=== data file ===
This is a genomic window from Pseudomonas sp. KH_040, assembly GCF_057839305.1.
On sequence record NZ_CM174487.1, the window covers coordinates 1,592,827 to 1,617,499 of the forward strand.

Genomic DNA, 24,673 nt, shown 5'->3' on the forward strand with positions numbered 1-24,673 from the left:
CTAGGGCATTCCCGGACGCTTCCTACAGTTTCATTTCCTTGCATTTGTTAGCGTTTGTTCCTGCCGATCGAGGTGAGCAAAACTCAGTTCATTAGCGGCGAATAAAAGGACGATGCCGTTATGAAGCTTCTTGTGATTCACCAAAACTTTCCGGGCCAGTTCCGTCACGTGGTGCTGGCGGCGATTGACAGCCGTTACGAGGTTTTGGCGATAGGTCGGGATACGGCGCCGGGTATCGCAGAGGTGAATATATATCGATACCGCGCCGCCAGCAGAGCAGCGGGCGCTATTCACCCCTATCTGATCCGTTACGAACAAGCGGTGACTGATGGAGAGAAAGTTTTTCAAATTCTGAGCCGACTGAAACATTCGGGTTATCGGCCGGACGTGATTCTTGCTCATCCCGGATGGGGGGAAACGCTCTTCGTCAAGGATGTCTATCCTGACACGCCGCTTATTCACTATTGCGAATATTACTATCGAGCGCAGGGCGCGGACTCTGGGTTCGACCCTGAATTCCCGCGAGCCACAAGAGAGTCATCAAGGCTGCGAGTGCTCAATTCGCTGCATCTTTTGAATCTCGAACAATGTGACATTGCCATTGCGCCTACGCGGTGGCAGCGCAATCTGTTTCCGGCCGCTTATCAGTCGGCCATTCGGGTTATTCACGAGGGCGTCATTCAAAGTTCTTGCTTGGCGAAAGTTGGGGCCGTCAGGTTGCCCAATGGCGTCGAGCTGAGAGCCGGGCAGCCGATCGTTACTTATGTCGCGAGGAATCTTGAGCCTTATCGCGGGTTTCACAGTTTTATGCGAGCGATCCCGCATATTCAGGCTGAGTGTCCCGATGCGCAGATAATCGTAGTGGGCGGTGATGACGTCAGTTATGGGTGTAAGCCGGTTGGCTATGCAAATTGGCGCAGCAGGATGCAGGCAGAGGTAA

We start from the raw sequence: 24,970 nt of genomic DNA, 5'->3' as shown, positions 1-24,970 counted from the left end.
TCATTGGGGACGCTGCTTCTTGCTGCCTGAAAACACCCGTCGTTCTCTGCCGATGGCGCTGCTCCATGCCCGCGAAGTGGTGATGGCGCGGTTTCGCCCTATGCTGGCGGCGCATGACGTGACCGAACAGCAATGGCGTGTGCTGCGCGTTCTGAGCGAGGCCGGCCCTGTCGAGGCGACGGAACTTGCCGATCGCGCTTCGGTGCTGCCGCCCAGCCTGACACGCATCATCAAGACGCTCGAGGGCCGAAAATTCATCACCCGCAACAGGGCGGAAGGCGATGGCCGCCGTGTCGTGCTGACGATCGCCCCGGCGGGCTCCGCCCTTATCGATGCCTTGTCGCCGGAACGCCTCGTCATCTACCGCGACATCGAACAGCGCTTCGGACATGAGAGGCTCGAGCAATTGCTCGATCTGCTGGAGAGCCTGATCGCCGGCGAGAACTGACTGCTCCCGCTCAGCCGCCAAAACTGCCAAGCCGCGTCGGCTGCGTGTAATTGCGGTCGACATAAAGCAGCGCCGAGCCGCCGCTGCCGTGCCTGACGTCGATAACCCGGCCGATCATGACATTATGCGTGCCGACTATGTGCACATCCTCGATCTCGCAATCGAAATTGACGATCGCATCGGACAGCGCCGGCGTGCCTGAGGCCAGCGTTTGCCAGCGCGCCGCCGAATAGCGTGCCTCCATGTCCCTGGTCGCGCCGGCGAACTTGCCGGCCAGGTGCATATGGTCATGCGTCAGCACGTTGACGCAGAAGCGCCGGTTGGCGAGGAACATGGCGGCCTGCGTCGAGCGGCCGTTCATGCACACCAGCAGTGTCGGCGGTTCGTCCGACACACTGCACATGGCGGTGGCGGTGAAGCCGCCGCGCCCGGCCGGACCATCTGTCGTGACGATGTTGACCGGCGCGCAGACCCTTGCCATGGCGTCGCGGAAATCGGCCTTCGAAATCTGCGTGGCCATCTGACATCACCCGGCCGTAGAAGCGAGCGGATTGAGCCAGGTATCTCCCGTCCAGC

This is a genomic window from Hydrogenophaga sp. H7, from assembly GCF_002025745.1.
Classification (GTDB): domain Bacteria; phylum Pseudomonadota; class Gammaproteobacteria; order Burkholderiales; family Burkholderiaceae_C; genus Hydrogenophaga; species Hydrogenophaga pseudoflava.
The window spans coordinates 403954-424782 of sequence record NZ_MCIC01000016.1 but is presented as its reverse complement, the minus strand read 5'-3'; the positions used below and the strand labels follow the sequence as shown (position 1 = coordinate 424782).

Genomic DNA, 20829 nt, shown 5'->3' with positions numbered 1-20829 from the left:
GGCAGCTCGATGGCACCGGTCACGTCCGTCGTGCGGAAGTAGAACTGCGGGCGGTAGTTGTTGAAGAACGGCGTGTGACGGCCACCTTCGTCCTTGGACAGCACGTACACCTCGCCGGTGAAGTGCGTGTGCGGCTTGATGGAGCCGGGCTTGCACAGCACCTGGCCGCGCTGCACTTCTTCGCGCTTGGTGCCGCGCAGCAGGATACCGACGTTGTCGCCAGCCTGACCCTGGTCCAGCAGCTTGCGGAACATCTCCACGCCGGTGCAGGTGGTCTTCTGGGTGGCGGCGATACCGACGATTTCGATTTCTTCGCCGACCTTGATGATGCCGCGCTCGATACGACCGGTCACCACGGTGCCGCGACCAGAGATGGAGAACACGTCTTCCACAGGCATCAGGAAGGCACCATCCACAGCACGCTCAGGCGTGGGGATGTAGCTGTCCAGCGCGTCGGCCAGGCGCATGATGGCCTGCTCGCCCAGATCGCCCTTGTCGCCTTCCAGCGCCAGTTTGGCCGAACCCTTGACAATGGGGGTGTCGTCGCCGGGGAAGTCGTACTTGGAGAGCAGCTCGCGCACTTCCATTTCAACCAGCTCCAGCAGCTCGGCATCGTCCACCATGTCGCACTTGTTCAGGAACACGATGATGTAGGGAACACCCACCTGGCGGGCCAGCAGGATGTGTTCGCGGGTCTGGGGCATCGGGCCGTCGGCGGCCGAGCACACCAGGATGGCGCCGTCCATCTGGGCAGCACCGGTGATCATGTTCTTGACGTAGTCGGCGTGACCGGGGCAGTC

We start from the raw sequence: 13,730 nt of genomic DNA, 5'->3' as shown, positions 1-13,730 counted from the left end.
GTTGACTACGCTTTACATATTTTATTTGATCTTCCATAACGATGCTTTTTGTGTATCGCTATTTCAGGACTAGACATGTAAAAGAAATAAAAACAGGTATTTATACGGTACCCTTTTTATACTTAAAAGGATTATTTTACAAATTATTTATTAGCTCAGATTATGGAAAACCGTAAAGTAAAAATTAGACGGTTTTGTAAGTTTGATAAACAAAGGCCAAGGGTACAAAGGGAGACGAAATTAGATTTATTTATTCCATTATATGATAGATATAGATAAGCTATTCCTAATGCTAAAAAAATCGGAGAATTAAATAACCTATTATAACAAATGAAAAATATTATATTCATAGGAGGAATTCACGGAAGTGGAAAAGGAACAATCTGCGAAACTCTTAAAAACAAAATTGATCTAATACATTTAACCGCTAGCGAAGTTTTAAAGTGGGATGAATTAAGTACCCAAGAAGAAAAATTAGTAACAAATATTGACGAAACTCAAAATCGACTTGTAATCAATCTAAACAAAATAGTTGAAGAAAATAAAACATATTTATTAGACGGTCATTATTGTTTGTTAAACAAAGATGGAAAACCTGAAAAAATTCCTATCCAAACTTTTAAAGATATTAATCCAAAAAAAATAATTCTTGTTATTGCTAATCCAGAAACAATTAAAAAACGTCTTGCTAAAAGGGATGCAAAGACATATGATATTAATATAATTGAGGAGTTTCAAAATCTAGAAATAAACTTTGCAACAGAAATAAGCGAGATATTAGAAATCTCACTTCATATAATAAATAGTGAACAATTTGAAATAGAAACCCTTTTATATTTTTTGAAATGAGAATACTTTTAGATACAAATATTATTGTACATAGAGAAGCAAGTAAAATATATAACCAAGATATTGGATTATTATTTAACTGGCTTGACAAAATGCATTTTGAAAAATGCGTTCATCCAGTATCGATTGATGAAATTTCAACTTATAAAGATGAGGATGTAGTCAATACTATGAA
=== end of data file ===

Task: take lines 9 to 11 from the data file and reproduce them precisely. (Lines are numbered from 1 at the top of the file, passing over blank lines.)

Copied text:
The window spans coordinates 403954-424782 of sequence record NZ_MCIC01000016.1 but is presented as its reverse complement, the minus strand read 5'-3'; the positions used below and the strand labels follow the sequence as shown (position 1 = coordinate 424782).

Genomic DNA, 20829 nt, shown 5'->3' with positions numbered 1-20829 from the left:
GGCAGCTCGATGGCACCGGTCACGTCCGTCGTGCGGAAGTAGAACTGCGGGCGGTAGTTGTTGAAGAACGGCGTGTGACGGCCACCTTCGTCCTTGGACAGCACGTACACCTCGCCGGTGAAGTGCGTGTGCGGCTTGATGGAGCCGGGCTTGCACAGCACCTGGCCGCGCTGCACTTCTTCGCGCTTGGTGCCGCGCAGCAGGATACCGACGTTGTCGCCAGCCTGACCCTGGTCCAGCAGCTTGCGGAACATCTCCACGCCGGTGCAGGTGGTCTTCTGGGTGGCGGCGATACCGACGATTTCGATTTCTTCGCCGACCTTGATGATGCCGCGCTCGATACGACCGGTCACCACGGTGCCGCGACCAGAGATGGAGAACACGTCTTCCACAGGCATCAGGAAGGCACCATCCACAGCACGCTCAGGCGTGGGGATGTAGCTGTCCAGCGCGTCGGCCAGGCGCATGATGGCCTGCTCGCCCAGATCGCCCTTGTCGCCTTCCAGCGCCAGTTTGGCCGAACCCTTGACAATGGGGGTGTCGTCGCCGGGGAAGTCGTACTTGGAGAGCAGCTCGCGCACTTCCATTTCAACCAGCTCCAGCAGCTCGGCATCGTCCACCATGTCGCACTTGTTCAGGAACACGATGATGTAGGGAACACCCACCTGGCGGGCCAGCAGGATGTGTTCGCGGGTCTGGGGCATCGGGCCGTCGGCGGCCGAGCACACCAGGATGGCGCCGTCCATCTGGGCAGCACCGGTGATCATGTTCTTGACGTAGTCGGCGTGACCGGGGCAGTC